The Emergency Doctors Bag
What drugs should I carry or have accessible?
- GPs must be able to defend themselves on grounds of good clinical practice.
- Different practices operate in different settings with different resources around them i.e. a GP practising in a remote rural setting will have different considerations from one close to a hospital.
There is no specific guidance in relation as to which drugs to carry. However, there are some guides that you could draw on e.g.
- CQC GP Mythbuster 9 : Emergency medicines for GP practices
- GP notebook emergency bag guide
- Drugs and Therapeutics Bulletin – Drugs for the doctor’s bag: Adults
- Drugs and Therapeutics Bulletin – Drugs for the doctor’s bag: Children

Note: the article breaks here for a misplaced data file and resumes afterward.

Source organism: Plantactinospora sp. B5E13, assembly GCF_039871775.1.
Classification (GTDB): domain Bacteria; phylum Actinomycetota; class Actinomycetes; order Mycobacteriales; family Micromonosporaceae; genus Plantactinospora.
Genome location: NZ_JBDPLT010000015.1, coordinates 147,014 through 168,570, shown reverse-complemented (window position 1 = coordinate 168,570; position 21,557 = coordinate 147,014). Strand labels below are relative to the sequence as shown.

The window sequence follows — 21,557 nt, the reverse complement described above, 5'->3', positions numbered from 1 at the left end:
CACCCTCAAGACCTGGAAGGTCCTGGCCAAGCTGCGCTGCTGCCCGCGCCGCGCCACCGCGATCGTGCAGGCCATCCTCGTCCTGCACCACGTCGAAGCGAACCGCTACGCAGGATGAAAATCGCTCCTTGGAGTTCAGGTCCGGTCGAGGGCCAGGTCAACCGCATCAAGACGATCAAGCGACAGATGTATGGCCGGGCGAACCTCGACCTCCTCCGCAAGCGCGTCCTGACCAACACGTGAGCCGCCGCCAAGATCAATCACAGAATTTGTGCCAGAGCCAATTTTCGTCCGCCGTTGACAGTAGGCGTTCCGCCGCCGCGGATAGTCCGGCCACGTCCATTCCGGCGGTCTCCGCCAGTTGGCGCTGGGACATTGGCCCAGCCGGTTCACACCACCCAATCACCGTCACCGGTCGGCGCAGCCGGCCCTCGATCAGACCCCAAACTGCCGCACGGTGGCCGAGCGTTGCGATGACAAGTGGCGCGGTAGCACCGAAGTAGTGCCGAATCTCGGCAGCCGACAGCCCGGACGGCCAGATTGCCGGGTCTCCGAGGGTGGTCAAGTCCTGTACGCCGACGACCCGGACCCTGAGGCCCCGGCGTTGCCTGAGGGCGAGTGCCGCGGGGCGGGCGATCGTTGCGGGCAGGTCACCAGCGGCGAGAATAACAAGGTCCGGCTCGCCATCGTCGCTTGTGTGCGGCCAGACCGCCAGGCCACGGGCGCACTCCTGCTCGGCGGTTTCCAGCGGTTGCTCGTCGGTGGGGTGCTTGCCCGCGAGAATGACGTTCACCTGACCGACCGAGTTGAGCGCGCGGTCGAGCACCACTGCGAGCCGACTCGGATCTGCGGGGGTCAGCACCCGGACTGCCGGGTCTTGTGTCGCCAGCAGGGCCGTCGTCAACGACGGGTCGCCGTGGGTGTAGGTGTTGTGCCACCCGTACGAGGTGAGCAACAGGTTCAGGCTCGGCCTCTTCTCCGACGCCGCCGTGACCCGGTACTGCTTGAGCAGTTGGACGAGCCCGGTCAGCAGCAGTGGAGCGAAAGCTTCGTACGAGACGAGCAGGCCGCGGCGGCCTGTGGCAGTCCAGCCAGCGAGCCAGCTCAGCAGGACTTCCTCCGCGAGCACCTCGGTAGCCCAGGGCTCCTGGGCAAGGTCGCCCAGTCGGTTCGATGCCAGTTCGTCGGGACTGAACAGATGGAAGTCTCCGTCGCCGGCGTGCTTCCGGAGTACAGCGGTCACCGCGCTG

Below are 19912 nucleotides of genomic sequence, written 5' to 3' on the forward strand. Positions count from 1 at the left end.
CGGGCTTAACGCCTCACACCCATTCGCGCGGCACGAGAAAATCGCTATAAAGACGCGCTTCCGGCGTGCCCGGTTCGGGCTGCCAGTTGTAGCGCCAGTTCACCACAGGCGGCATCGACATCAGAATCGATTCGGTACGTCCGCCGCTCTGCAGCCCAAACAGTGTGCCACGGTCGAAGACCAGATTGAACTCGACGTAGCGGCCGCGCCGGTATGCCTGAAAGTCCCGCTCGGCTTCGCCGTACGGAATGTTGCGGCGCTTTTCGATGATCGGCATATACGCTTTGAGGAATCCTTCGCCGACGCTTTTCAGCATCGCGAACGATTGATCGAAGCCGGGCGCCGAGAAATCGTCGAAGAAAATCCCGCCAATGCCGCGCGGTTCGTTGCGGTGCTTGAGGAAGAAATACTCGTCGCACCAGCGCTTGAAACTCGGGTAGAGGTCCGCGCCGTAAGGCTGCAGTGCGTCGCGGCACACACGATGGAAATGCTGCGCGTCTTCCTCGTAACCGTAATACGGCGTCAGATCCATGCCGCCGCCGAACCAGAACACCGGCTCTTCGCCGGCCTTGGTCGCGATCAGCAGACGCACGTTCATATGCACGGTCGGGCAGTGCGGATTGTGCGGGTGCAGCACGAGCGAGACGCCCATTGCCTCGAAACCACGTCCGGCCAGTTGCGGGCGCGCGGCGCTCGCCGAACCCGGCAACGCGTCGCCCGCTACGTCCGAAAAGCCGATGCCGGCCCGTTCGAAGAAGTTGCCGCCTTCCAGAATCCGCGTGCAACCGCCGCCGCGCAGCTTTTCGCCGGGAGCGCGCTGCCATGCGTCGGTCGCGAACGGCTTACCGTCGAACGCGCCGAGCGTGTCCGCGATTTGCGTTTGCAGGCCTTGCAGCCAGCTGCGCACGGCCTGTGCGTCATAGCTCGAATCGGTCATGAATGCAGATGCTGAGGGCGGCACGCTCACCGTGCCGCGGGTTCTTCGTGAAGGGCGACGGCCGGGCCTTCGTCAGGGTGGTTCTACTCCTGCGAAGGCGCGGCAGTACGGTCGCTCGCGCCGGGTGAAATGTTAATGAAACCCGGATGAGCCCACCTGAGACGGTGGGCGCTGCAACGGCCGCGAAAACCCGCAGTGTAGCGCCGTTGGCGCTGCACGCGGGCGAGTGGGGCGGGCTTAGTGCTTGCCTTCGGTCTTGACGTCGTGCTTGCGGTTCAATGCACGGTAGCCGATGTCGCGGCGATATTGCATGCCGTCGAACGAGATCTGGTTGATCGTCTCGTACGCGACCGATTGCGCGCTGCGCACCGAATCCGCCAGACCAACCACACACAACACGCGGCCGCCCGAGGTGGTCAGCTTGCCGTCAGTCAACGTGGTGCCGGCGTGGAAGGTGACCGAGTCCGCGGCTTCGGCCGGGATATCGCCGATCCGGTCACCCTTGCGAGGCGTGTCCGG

You should have access* to urgent treatment for emergencies that you may come across where treatments have a time dependent element for life-saving purposes.
- aspirin for an MI
- adrenaline for anaphylaxis
- benzylpenicillin for meningitis
*The definition of appropriate access will depend on the set up and location of your surgery. Practice may vary from each doctor having their own personal emergency drug bag or a designated emergency drug store/bag being available in the surgery.
We suggest that each practice should meet, look at the available advice and decide a policy for what treatments are available and how they are available (personal bag, practice cupboard, practice emergency bag) and base that decision on their unique practice circumstances. For good practice they should document their decision.